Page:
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the genre's premiere review magazine for short SF & Fantasy since 1993

Beneath Ceaseless Skies #275, April 11, 2019

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Beneath Ceaseless Skies #275, April 11, 2019

The Red Honey Witch” by Jessica Paddock

Boiled Bones and Black Eggs” by Nghi Vo

Reviewed by Jeffrey Steven Abrams

The Red Honey Witch” by Jessica Paddock

In this ethereal tale, Erotti is a twelve-year-old girl protected by bees, because the swarms frighten her little village. Loneliness is the price she pays for safety. Eventually, she comes to hate her protectors. One day in youthful bitterness, she wishes her mother dead, and the bees gruesomely obey.

Following her mother’s death, Erotti’s father sends her to live with good witch Vidya. Under the old woman’s guidance, she begins to outgrow her immaturity, but only after making a particularly horrible choice does she learns about her proper place in the world.

The story’s location is never mentioned, but there’s a mystical sense in the surroundings; perhaps influenced by native-American or ancient Chinese lore.

Erotti is expertly portrayed as a confused, emotional, preteen. More often than not, she is selfish, irritating, and calculating, but her evolution is the heart of the story and makes “Red Honey” well worth reading.

Boiled Bones and Black Eggs” by Nghi Vo

Upon reading the title, I expected something quirky, and this tale about the Drunken Rooster, a small Chinese inn that serves food to both the living and dead, didn’t disappoint.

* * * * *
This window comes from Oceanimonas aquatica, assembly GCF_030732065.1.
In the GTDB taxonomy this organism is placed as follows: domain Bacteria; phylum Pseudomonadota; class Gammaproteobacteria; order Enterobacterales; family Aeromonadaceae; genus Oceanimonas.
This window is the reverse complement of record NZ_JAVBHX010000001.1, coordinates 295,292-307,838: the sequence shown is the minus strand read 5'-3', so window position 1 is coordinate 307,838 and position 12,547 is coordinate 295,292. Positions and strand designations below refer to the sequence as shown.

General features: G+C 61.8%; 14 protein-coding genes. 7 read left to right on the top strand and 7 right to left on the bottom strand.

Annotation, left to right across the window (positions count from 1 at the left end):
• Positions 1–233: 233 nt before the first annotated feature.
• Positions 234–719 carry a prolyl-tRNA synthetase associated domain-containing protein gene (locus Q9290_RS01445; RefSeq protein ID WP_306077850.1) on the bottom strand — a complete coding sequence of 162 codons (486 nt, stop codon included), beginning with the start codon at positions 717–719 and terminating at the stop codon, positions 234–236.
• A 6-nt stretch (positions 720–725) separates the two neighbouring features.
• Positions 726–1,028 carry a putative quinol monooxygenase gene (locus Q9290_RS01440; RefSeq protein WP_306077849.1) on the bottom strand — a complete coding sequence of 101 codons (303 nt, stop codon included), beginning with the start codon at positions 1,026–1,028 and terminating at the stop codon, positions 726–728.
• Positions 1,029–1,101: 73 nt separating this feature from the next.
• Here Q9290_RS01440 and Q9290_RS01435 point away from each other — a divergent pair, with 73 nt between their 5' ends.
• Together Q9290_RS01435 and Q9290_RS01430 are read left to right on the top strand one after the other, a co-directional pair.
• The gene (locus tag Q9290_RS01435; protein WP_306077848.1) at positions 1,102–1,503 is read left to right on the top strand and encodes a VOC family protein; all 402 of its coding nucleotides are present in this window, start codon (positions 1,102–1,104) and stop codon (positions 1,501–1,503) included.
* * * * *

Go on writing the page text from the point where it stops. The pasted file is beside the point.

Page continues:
The story revolves around Lord Ming, a cruel, recently slain warlord who, even though he complains bitterly about the Rooster’s food, refuses to leave. Between cooking scenes that make your mouth water are lessons about patience, cruelty, honor, and redemption.

Gem-like phrases can be found throughout the story. For example, to describe the main character’s age, the author writes, “When it came to pass that I could see over the edge of the table.” In another fine illustration, Vo captures the essence of gruff Aunt Hua with, “most people won’t say no to something that starts with a chopped leek and a dead chicken.”

Although there are gruesome scenes as the ending approaches, the bulk of the story flows gently. It weaves folklore, local customs, and a healthy dose of fantasy to produce a wonderfully readable story.